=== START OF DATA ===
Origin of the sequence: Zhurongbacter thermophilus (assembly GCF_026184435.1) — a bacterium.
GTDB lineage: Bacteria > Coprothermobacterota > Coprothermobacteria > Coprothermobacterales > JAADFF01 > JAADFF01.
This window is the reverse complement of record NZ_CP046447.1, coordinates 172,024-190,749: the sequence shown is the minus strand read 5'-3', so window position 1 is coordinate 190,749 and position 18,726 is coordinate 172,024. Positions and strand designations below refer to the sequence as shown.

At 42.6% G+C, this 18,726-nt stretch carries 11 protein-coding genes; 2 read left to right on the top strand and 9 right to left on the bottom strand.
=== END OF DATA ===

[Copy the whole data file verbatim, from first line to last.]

Origin of the sequence: Zhurongbacter thermophilus (assembly GCF_026184435.1) — a bacterium.
GTDB lineage: Bacteria > Coprothermobacterota > Coprothermobacteria > Coprothermobacterales > JAADFF01 > JAADFF01.
This window is the reverse complement of record NZ_CP046447.1, coordinates 172,024-190,749: the sequence shown is the minus strand read 5'-3', so window position 1 is coordinate 190,749 and position 18,726 is coordinate 172,024. Positions and strand designations below refer to the sequence as shown.

At 42.6% G+C, this 18,726-nt stretch carries 11 protein-coding genes; 2 read left to right on the top strand and 9 right to left on the bottom strand.